Rosette Nebula


Ron Brecher

Guelph, Ontario, Canada

Moravian G3-16200 EC camera (on loan from O’Telescope), Optolong R, G and B filters, 106mm Tak FSQ-106 at f/3.6, Paramount MX, QHY5 guide camera 50mm f.l. guide scope. Acquisition with the SkyX, Manually focused. All pre-processing and processing in PixInsight. Acquired from my SkyShed in Guelph. No moon, no cloud, average transparency and poor seeing.

7x5m R, 11x5m G, and 12x5m B (total=2hr30m).

This gorgeous donut is the Rosette Nebula. It’s very large and diffuse, and contains open cluster NGC2244, which is smack dab in the middle of the Rosette. It lies about 5,200 light years away in the constellation Monoceros, and is about 50 light years across. This gives it an apparent width about three times that of the full Moon. It has an estimated mass of 10,000 times the mass of our Sun. This is a star nursery, with about 2,500 young stars estimated to be within the nebula. These stars were formed from the gas and dust in the Rosette, and are now causing the hydrogen gas in the nebula to glow, absorbing invisible infrared star light and emitting it mostly as red and blue light that we can see.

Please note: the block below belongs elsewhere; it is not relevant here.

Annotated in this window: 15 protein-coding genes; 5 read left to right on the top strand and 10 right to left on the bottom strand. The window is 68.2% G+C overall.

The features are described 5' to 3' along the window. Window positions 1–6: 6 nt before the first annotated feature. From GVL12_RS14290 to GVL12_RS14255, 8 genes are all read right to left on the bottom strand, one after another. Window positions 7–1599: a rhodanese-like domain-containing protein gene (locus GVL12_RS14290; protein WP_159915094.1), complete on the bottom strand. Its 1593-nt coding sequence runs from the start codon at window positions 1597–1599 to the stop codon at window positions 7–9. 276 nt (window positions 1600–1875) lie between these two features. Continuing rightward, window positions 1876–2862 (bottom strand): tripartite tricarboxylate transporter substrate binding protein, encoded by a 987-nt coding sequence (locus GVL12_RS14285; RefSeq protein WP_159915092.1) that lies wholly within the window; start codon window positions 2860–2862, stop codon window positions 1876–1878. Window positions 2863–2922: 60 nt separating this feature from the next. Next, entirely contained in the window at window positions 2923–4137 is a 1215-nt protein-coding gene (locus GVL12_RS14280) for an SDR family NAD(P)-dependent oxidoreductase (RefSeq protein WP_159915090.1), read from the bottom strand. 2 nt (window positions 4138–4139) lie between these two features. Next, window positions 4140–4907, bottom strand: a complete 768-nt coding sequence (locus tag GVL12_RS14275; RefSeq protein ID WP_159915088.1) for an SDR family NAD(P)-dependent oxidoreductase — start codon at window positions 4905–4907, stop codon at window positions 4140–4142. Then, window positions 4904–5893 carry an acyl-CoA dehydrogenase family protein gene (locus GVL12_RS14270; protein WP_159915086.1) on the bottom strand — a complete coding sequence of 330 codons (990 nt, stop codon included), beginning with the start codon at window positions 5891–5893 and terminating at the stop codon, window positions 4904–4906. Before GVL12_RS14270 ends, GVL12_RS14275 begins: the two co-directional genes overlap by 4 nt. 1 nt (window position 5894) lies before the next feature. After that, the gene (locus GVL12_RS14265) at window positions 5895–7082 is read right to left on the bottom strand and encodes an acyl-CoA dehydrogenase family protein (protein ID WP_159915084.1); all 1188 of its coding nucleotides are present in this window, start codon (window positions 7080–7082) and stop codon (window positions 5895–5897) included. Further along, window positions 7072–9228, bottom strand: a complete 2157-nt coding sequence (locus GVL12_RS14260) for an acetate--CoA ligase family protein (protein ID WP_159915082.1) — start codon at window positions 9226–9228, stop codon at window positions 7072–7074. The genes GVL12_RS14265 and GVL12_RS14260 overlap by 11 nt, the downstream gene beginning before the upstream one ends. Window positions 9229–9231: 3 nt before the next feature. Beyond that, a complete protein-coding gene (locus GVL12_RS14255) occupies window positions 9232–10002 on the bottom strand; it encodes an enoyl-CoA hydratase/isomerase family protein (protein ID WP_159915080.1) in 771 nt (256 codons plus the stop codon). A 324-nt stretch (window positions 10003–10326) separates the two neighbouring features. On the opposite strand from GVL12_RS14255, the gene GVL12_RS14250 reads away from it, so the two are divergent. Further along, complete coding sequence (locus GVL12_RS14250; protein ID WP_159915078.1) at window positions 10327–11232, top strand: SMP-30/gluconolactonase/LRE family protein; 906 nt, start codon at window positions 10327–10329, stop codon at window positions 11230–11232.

The last time I shot this object was in January 2012 – it was one of the first light images with a then-new camera and different scope. Interesting comparison!